Social media companies can and should protect public anonymity of account holders if the user chooses, but they must be able to determine a real, authentic person resides behind each persona accountable for their actions on the platform. Some Social media companies have advanced better methods to certify account authenticity. However, the current level of authenticity on the Twitter platform is sub-optimal. I’d encourage Twitter to rapidly expand its verification to as many users as possible, as quickly as possible.
Closely connected to the issue of account authenticity is the rise of computational propaganda. The negative effects of social bots far outweigh any benefits. The anonymous, replication of accounts that routinely broadcast high volumes of misinformation can pose a serious risk to public safety and when employed by authoritarians a direct threat to democracy. Social bots should be ceased immediately. For non-automated accounts, reasonable limits on the number of posts any account can make during an hour, day or week should be developed. Even further, human verification systems (CAPTCHA) should be employed by all social media companies to reduce automated broadcasting.
Federal laws governing attribution of political ads and solicitations in television, radio and print should immediately be extended to social media advertising conducted by political campaigns and political action committees. Social media political advertising will continue to grow in every election cycle and U.S. citizens must know the source of the information they consume in any medium – print, radio, television or social media.
Social media companies continue to get beat in part because they rely too heavily on technologists and technical detection to catch bad actors. Artificial intelligence and machine learning will greatly assist in cleaning up nefarious activity, but will for the near future, fail to detect that which hasn’t been seen before. Threat intelligence proactively anticipating how bad actors will use social media platforms to advance their cause must be used to generate behavioral indicators that inform technical detection. Those that understand the intentions and actions of criminals, terrorists and authoritarians must work alongside technologists to sustain the integrity of social media platforms. Some social media companies have already moved in this direction.
I’d note it’s unreasonable to think that every social media company can and should hire threat analysts for every possible emerging threat. But a variety of rapid outreach approaches with external social media analysts and threat experts positioned outside social media companies could easily be developed or even be collectively sponsored by social media companies. Several models from counterterrorism and cybersecurity could be adopted by Silicon Valley in this regard.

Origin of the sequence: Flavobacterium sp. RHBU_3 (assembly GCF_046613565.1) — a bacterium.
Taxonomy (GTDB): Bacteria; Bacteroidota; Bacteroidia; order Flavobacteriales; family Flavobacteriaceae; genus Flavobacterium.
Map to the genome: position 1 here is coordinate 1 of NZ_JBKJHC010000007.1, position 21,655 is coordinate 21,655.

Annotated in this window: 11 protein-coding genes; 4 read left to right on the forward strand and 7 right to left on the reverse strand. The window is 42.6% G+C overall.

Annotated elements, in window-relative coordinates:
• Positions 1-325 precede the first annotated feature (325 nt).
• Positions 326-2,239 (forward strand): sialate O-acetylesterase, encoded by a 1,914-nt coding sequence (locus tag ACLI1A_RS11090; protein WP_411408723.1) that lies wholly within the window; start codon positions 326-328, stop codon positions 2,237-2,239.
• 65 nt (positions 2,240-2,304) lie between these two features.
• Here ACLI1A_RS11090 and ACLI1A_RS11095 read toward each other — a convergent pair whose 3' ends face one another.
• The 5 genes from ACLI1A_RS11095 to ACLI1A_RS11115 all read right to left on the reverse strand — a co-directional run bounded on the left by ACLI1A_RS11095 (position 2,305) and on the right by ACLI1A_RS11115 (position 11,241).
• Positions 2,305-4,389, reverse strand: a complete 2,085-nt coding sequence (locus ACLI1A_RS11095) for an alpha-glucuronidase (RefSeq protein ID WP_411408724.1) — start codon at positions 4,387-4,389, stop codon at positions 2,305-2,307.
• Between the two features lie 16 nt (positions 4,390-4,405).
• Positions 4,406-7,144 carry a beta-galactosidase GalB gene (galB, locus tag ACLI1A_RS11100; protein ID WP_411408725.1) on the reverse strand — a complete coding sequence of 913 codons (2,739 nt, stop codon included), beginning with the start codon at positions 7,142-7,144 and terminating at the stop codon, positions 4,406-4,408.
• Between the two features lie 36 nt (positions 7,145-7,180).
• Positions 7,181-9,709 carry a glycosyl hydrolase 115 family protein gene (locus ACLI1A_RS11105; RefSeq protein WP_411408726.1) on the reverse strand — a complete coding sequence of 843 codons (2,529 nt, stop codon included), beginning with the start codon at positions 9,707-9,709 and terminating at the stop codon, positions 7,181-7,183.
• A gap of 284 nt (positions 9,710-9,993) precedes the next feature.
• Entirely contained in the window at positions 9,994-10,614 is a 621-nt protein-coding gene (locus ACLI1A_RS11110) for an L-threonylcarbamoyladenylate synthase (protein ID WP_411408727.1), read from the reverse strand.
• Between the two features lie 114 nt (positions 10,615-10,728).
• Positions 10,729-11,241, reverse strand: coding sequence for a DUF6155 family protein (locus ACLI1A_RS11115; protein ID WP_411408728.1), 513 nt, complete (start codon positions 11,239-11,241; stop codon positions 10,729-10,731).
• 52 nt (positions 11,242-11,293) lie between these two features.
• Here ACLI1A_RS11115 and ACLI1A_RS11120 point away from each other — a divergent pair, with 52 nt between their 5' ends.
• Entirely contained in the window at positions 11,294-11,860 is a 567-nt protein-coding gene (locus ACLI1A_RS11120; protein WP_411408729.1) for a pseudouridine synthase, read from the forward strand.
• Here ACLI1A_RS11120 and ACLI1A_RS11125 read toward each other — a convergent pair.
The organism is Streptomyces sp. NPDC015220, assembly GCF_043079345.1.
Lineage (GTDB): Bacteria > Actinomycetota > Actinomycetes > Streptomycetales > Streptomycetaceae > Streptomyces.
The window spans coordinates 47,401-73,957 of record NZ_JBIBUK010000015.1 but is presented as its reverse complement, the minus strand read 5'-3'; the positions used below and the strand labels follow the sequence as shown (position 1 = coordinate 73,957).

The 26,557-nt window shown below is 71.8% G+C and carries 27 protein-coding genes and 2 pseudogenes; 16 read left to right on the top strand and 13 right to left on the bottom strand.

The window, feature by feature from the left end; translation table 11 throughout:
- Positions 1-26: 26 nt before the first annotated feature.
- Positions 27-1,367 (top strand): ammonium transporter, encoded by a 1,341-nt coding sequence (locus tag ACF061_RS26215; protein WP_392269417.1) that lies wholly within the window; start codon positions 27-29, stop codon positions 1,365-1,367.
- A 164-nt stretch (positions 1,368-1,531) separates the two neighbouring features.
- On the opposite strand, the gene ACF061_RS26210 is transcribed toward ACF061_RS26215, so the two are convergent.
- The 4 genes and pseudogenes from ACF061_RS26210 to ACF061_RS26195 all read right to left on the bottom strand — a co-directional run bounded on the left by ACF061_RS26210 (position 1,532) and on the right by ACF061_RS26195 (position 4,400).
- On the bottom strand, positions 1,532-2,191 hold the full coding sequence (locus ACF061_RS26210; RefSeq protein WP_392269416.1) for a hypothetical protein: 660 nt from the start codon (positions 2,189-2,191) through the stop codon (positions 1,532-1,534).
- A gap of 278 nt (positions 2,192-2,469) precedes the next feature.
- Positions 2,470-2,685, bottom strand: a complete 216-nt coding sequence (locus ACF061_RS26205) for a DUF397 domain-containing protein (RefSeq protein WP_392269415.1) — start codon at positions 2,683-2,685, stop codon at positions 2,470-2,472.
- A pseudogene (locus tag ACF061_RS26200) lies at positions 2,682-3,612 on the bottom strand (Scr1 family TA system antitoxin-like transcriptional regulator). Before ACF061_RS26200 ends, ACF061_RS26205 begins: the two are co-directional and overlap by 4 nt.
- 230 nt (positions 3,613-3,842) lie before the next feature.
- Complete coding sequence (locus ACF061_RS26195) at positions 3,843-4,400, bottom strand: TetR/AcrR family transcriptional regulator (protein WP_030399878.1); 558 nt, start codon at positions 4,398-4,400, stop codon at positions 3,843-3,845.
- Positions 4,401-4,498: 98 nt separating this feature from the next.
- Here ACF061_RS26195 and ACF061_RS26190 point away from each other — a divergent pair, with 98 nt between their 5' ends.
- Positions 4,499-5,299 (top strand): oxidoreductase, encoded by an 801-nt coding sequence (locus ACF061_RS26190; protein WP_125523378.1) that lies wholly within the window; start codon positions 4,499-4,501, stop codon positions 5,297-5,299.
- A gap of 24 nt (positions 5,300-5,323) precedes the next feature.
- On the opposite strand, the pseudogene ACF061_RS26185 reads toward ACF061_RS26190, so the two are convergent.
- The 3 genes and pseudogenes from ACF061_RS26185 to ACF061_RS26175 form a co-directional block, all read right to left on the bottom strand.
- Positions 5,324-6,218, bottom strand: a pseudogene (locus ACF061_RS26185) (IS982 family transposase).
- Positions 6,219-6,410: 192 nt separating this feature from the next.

I’ve made many other recommendations in the past but will close for now and can elaborate further on them during the question and answer session. In conclusion, some social media companies have done more than others to improve the safety and integrity of their platforms. Others have a lot of work to do to improve their platforms against bad actors. Ultimately, the American consumer will decide whether the benefits of using these services outweigh the risks. Many are walking away from social media applications because they can’t trust the information being shared or tolerate the vitriolic user experience. Social media companies should move aggressively to thwart terrorists and authoritarians exploiting their systems not only because it’s what’s best for their users and society, but because it’s good for business as well.
 Hannah Beech. “Across Myanmar, Denial of Ethnic Cleansing and Loathing of Rohingya.” New York Times. 24 October 2017. Available at: https://www.newyorktimes.com/2017/10/24/world/asia/myanmar-rohingya-ethnic-cleansing.html.
 Lauren Etter, “What happens when the government uses Facebook as a weapon?” Bloomberg. 7 December 2017. Available at: https://www.bloomberg.com/news/features/2017-12-07/how-rodrigo-duterte-turned-facebook-int-a-weapon-with-a-little-help-from-facebook.
 David Alire Garcia and Noe Torres. “Russia meddling in Mexican election: White house aide McMaster.” Reuters. 7 January 2018. Available at: https://www.reuters.com/article/us-mexico-russia-us/russia-meddline-in-mexican-election-white-house-aide-mcmaster-idUSKBN1EW0UD
 Bulos, Nabih. “Islamic State’s taunting speech calls for killing civilians.” LA Times. 22 September 2014. Available at: http://beta.latimes.com/world/mideast/la-fg-islamic-state-taunts-20140922-story.html.
 Rukmini Callimachi, “Not ‘Lone Wolves’ After All: How ISIS Guides World’s Terror Plots From Afar.” New York Times. 4 Feb 2017. Available at: https://www.nytimes.com/2017/02/04/world/asia/isis-messaging-app-terror-plot.html.
 Grace Hauck. “Pizzagate shooter sentenced to 4 years in prison.” CNN. 22 June 2017. Available at: http://www.cnn.com/2017/06/22/politics/pizzagate-sentencing/index.html.
 Clint Watts. “Terror in Europe: Safeguarding U.S. Citizens at Home and Abroad.” Statement prepared for the Senate Committee on Homeland Security and Government Affairs, 5 April 2016. Available at: https://www.fpri.org/article/2016/04/terror-europe-safeguarding-u-s-citizens-home-abroad.
 Clint Watts. “Disinformation: A Primer In Russian Active Measures and Influence Campaigns.” Statement prepared for the Senate Select Committee on Intelligence, 30 March 2017. Available at: https://www.intelligence.senate.gov/sites/default/files/documents/os=cwatts-033017.pdf.
 Clint Watts. “Cyber‐enabled Information Operations.” Statement prepared for the Senate Committee on the Armed Services, Subcommittee on Cybersecurity, 27 April 2017. Available at: https://www.armed-services.senate.gov/download/watts_04-27-17.
 Clint Watts. “Extremist Content and Russian Disinformation Online: Working with Tech to Find Solutions.” Statement prepared for the Senate Committee on the Judiciary, Subcommittee on Crime and Terrorism. Available at: https://www.judiciary.senate.gov/download/10-31-17-watts-testimony.